On my studio wall is a phrase ‘objects that blend, objects that blur’. I wrote it months ago, not really understanding why. I wrote it one afternoon when I was stuck for ideas. It didn’t generate any. I wasn’t sure what it meant but I liked it. I am now, finally, starting to get it.
So what is it, that I am starting to get? This is going to be rather mind-blowing. I’m starting to get, or believe, that there is no such thing as solid matter, organic or inorganic. It is all just energy. Objects, as we see them, are not out there away from in here. They are simply an extension of us. Or, more accurately, they are part of us. They are a part of each other too. If we were to break all matter, organic and inorganic, down to the finest detail, it is all the same. It is all one big mush of mess.
We are so used to seeing the world in a dualistic way: us vs them. Us being our consciousness, and them being all the things we see, touch, smell, hear and perceive. But is this reality? I’ve been reading again (it is a dangerous business) and I have had a moment of enlightenment. I’ve been reading about the Japanese philosophy of wabi sabi. Wabi sabi is, in the briefest of terms, a Japanese aesthetic sensibility which appreciates the beauty of transient things and change. The origins of wabi sabi derive from Zen Buddhism. Zen Buddhism states that despite what we have been brought up to believe for centuries, more than centuries, there is no duality in the world. There isn’t an us vs them. We are not separate from what we perceive, we are what we perceive. So, ergo, we and things are all the same. We are all mush. We are all mess.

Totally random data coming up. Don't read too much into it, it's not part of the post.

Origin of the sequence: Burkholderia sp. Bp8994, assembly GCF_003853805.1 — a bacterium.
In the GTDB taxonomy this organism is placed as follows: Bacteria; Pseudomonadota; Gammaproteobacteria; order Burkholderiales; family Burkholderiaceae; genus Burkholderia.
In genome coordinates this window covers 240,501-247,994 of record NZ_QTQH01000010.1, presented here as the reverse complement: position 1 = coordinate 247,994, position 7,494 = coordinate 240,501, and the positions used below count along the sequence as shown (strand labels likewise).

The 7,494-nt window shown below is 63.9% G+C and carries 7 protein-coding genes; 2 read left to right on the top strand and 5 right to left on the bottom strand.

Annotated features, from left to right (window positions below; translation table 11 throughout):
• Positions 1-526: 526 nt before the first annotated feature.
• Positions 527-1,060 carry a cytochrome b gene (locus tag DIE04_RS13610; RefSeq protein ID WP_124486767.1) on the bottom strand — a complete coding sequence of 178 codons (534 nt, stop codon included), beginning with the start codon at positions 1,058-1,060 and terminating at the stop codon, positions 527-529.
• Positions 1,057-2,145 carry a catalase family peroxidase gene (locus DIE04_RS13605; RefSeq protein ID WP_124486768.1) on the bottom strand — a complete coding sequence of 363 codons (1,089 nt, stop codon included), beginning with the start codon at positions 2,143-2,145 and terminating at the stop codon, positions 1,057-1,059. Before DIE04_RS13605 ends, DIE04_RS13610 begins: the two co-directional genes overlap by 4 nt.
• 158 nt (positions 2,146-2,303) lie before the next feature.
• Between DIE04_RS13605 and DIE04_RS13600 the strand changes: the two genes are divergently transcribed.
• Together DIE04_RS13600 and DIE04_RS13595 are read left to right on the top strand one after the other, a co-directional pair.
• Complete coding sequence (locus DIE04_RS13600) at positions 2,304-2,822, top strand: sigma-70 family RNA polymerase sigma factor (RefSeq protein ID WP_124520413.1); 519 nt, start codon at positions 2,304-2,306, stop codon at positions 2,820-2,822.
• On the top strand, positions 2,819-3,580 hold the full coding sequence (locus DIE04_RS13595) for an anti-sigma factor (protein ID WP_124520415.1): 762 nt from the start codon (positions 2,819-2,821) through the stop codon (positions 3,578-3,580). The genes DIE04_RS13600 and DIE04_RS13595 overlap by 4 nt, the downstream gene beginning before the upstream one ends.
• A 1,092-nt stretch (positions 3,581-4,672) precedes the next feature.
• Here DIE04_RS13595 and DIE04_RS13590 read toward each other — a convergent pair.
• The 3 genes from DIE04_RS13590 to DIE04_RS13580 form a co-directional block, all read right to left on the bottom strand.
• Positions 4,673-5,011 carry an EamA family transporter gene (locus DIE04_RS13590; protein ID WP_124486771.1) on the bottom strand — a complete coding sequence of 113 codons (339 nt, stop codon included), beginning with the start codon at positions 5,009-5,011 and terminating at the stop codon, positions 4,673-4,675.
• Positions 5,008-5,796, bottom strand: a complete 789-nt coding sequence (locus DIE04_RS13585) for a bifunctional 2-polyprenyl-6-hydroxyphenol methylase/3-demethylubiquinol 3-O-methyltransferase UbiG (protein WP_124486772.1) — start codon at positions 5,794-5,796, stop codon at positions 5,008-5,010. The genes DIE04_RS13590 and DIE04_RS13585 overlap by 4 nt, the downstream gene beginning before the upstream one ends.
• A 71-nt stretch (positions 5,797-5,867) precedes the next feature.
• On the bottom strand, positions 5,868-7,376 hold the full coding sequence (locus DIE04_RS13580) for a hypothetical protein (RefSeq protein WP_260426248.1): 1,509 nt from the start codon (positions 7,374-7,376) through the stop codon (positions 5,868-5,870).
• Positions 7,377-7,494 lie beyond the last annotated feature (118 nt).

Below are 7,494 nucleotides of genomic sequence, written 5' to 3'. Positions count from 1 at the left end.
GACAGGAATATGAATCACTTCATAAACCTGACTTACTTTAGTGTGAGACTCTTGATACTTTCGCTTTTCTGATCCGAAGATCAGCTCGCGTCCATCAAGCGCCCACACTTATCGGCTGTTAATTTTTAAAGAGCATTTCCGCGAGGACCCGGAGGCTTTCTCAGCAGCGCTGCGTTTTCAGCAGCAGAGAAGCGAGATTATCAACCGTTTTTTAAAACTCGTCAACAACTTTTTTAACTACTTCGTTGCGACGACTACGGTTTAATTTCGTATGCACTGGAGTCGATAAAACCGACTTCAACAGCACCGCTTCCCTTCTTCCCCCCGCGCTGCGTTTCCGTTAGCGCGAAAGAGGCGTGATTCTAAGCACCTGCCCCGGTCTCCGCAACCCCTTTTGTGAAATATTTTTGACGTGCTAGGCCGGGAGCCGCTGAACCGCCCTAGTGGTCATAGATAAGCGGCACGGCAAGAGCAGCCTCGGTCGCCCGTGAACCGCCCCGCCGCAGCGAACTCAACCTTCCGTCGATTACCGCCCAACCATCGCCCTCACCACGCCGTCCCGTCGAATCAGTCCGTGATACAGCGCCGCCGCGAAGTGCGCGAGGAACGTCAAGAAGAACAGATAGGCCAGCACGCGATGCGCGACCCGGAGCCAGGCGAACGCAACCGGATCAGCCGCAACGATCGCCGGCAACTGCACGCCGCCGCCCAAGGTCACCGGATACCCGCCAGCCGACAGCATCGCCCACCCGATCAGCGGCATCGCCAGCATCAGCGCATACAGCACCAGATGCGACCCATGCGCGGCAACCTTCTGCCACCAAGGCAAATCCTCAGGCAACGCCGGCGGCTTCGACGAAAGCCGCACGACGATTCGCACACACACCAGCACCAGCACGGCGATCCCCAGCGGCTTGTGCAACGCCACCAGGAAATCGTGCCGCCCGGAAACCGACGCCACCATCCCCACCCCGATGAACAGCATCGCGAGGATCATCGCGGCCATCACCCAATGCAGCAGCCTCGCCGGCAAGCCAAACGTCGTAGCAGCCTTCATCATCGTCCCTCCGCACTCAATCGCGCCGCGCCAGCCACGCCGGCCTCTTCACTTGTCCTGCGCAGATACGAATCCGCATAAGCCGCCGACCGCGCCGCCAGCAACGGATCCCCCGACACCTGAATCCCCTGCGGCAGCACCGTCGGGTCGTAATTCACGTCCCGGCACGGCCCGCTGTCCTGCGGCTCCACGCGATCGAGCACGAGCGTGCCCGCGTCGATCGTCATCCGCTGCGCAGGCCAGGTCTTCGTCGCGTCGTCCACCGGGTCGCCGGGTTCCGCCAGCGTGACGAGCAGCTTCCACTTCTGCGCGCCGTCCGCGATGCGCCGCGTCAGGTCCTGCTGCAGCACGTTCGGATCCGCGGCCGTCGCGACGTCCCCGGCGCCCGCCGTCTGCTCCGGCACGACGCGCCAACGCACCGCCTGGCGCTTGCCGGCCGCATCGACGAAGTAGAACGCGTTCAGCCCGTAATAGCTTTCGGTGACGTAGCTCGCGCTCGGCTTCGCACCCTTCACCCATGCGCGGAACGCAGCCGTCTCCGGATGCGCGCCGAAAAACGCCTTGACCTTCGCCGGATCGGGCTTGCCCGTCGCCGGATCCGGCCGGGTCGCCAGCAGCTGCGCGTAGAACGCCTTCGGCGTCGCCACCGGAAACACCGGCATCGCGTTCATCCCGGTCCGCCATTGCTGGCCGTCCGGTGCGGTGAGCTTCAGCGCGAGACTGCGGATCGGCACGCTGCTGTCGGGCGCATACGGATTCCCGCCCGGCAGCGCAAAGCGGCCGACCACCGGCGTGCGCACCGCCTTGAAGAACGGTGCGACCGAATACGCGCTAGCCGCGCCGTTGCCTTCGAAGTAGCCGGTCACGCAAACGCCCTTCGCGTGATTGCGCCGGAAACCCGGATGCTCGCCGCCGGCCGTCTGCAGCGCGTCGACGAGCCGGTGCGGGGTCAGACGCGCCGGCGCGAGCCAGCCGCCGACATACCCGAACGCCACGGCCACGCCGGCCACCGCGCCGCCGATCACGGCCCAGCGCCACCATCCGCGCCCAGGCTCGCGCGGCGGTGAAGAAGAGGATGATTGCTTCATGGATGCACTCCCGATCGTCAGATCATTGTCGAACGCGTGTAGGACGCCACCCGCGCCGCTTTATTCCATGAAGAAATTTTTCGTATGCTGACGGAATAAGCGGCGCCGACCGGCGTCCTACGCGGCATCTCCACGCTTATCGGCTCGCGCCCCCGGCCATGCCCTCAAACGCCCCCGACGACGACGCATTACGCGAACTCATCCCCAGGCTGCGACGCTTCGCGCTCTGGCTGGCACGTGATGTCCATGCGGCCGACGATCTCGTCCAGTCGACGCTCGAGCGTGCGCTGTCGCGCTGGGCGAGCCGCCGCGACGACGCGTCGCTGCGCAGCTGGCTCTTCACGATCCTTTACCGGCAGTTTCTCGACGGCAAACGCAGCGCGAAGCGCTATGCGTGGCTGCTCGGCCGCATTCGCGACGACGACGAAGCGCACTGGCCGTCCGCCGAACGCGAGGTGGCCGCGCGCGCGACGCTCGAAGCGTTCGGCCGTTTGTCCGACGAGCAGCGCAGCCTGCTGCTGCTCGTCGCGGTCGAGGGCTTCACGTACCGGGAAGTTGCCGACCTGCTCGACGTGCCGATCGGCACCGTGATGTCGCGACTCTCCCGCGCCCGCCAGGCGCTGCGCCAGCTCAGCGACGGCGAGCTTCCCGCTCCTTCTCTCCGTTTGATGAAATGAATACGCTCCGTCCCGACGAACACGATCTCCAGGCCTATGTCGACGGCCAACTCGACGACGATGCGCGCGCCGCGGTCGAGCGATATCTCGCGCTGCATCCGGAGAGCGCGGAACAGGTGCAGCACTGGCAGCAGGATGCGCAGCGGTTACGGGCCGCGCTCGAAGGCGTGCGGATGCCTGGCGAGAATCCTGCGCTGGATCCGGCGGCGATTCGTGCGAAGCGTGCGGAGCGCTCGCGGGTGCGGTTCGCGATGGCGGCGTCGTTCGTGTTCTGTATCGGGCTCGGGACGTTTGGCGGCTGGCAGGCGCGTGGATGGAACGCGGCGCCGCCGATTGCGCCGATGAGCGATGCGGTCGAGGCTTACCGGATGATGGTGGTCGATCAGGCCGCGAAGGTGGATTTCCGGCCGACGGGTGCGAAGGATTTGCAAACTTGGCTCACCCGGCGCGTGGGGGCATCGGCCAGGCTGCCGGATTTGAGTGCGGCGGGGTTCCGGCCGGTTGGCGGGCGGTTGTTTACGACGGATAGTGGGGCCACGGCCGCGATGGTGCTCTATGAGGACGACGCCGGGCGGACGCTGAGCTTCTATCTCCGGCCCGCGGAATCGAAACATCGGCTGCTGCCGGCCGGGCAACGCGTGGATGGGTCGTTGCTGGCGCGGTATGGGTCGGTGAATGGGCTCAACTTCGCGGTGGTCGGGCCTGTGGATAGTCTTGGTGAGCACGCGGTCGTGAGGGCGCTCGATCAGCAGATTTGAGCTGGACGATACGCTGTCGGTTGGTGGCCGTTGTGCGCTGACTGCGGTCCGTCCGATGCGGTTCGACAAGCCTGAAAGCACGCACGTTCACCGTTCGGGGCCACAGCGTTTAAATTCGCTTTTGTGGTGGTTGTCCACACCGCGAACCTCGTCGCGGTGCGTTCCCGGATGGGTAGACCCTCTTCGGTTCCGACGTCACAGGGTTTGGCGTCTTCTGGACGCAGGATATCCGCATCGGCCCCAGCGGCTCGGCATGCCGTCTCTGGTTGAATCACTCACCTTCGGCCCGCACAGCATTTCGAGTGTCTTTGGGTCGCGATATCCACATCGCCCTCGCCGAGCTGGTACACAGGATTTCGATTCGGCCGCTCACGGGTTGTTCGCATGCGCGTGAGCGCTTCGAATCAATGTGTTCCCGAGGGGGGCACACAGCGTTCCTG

How does this relate to my art practice? I have most recently been painting objects that do not look like objects. I have been painting still-life objects that are almost completely unidentifiable as things. What are they? It is hard to tell. Some of them vaguely resemble the real thing; most do not. They are things deconstructed. They are things broken down into line, colour, form, shape, derived from the process of photographing them, remembering them, drawing them in virtual reality, remembering them again, and painting them.
These paintings prove the point that behind, or within, all things is just something abstract, something not actually solid. They prove that all everything is is a manifestation of energy. So my argument, which I bang on about quite a lot but I am now starting to really understand, is that our virtual objects are no different from our real objects, which are no different from our remembered objects, which are no different from our imagined objects or our treasured objects, and indeed ourselves. So could this actually be true and not just fancy philosophical thinking?
I think so. An now I just need to wait for science to agree with me, in totality.